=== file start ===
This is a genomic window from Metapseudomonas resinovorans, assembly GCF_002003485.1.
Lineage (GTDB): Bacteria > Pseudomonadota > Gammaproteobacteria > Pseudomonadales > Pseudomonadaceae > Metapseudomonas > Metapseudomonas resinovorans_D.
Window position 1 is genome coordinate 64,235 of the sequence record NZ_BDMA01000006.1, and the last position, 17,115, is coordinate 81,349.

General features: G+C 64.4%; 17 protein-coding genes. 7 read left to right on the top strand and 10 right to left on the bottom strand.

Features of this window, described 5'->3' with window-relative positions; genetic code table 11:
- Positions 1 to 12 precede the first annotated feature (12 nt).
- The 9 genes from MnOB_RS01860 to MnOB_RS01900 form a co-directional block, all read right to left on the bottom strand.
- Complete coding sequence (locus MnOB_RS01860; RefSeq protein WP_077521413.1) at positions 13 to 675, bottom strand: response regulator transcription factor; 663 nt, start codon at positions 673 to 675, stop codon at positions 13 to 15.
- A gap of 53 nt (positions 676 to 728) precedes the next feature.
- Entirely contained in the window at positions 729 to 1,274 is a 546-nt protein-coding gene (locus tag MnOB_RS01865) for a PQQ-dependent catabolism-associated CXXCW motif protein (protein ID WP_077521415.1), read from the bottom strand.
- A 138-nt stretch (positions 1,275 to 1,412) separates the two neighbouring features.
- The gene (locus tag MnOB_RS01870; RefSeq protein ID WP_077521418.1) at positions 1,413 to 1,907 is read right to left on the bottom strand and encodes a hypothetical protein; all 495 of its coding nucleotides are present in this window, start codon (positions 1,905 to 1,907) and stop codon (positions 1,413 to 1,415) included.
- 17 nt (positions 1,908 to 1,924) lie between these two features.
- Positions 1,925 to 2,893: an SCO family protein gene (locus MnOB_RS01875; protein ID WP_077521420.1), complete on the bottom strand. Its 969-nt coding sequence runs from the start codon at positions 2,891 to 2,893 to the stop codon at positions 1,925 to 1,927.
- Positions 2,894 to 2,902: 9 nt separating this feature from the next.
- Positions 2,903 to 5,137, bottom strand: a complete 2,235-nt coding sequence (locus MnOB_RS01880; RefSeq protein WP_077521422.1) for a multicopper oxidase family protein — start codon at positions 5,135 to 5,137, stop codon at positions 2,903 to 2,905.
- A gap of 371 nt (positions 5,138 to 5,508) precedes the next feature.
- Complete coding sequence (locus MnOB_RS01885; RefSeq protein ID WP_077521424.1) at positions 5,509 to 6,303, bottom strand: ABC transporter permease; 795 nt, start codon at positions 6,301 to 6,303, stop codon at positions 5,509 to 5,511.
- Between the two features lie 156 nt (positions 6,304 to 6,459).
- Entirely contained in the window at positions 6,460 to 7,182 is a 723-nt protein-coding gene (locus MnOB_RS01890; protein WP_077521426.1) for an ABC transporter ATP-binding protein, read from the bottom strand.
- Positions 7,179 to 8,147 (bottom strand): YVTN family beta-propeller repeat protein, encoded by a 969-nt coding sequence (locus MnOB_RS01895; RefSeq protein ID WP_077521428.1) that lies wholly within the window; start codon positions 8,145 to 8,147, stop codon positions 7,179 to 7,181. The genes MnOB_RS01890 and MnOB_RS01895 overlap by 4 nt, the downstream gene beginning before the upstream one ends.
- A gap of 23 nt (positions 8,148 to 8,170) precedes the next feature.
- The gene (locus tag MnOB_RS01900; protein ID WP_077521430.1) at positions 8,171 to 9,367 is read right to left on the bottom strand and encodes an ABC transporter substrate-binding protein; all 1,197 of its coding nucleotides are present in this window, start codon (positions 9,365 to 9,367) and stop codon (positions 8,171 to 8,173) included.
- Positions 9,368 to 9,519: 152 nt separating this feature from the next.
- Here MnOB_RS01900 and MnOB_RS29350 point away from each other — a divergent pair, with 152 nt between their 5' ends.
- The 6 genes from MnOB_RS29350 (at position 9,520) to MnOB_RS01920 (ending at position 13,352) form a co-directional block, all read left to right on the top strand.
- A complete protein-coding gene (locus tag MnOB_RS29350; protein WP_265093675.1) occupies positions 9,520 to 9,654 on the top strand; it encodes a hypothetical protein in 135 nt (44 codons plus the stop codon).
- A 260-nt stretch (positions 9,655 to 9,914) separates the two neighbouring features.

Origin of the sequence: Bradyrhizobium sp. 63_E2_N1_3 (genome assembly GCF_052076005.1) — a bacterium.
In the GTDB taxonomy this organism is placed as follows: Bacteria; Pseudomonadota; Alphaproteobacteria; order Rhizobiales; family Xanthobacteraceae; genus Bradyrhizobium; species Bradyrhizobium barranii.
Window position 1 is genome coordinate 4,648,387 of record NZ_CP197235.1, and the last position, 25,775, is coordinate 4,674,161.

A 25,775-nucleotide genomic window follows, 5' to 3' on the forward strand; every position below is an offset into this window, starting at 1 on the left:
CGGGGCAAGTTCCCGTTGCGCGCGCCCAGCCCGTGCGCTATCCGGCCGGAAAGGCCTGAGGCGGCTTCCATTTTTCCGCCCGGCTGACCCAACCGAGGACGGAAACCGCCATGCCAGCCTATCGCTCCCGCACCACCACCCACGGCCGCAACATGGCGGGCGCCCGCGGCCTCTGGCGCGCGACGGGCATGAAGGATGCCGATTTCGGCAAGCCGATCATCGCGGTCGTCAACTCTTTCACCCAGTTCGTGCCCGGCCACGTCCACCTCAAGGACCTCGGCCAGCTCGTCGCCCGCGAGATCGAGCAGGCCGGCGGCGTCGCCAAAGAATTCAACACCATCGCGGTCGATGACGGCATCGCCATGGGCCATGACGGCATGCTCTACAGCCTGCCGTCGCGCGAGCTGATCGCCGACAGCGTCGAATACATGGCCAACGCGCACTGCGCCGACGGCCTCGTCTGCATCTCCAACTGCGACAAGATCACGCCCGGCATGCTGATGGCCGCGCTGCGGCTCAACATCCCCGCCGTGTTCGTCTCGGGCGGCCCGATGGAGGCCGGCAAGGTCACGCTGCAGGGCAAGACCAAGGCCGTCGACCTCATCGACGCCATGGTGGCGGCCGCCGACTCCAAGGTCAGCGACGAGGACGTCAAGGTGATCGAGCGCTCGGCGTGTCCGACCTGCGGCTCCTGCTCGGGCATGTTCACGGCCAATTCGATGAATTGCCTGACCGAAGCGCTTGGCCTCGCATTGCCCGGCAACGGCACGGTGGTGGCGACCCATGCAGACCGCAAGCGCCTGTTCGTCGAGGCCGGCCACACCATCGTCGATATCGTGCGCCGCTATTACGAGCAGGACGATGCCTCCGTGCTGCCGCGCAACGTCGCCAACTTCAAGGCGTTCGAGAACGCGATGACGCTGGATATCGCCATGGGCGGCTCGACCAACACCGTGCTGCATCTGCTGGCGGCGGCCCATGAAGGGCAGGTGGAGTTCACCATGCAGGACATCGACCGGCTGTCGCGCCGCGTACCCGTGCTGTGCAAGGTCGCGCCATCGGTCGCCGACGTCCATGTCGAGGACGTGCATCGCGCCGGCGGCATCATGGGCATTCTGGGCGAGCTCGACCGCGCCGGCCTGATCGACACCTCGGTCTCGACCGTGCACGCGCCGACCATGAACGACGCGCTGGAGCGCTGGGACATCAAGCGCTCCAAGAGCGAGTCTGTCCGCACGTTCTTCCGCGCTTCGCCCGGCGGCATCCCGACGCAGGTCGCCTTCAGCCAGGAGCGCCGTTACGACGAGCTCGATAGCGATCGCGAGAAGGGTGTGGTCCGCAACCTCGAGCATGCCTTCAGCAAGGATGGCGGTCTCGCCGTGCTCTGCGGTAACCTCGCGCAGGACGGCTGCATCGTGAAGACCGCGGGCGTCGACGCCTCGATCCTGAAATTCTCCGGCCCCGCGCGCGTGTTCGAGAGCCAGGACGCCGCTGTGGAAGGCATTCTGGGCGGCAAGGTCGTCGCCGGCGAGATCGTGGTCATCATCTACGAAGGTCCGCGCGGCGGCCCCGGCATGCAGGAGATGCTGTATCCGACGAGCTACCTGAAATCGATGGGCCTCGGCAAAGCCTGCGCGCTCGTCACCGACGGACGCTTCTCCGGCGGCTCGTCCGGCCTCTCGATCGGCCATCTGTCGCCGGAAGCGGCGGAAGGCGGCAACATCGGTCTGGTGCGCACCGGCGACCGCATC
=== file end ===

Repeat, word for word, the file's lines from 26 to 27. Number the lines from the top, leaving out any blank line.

- The 6 genes from MnOB_RS29350 (at position 9,520) to MnOB_RS01920 (ending at position 13,352) form a co-directional block, all read left to right on the top strand.
- A complete protein-coding gene (locus tag MnOB_RS29350; protein WP_265093675.1) occupies positions 9,520 to 9,654 on the top strand; it encodes a hypothetical protein in 135 nt (44 codons plus the stop codon).